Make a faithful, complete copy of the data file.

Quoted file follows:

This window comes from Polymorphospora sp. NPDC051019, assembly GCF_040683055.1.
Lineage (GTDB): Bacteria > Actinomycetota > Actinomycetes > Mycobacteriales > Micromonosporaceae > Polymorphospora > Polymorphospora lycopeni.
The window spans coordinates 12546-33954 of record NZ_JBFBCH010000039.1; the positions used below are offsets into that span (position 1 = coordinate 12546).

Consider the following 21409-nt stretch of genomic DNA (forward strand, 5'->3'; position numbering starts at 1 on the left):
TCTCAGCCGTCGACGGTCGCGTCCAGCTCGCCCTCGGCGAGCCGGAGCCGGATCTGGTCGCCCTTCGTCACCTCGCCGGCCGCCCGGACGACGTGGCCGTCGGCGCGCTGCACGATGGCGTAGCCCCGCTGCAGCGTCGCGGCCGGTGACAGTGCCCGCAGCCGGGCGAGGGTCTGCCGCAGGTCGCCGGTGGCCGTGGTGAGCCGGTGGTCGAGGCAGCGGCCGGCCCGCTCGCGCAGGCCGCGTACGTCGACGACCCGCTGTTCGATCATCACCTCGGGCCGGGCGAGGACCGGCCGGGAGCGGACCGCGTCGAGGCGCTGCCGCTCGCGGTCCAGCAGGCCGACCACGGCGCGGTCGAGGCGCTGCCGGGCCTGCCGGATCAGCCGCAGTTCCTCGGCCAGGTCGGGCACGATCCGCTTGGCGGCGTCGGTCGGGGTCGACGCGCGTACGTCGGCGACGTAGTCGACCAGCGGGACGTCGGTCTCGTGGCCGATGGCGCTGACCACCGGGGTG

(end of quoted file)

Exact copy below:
This window comes from Polymorphospora sp. NPDC051019, assembly GCF_040683055.1.
Lineage (GTDB): Bacteria > Actinomycetota > Actinomycetes > Mycobacteriales > Micromonosporaceae > Polymorphospora > Polymorphospora lycopeni.
The window spans coordinates 12546-33954 of record NZ_JBFBCH010000039.1; the positions used below are offsets into that span (position 1 = coordinate 12546).

Consider the following 21409-nt stretch of genomic DNA (forward strand, 5'->3'; position numbering starts at 1 on the left):
TCTCAGCCGTCGACGGTCGCGTCCAGCTCGCCCTCGGCGAGCCGGAGCCGGATCTGGTCGCCCTTCGTCACCTCGCCGGCCGCCCGGACGACGTGGCCGTCGGCGCGCTGCACGATGGCGTAGCCCCGCTGCAGCGTCGCGGCCGGTGACAGTGCCCGCAGCCGGGCGAGGGTCTGCCGCAGGTCGCCGGTGGCCGTGGTGAGCCGGTGGTCGAGGCAGCGGCCGGCCCGCTCGCGCAGGCCGCGTACGTCGACGACCCGCTGTTCGATCATCACCTCGGGCCGGGCGAGGACCGGCCGGGAGCGGACCGCGTCGAGGCGCTGCCGCTCGCGGTCCAGCAGGCCGACCACGGCGCGGTCGAGGCGCTGCCGGGCCTGCCGGATCAGCCGCAGTTCCTCGGCCAGGTCGGGCACGATCCGCTTGGCGGCGTCGGTCGGGGTCGACGCGCGTACGTCGGCGACGTAGTCGACCAGCGGGACGTCGGTCTCGTGGCCGATGGCGCTGACCACCGGGGTG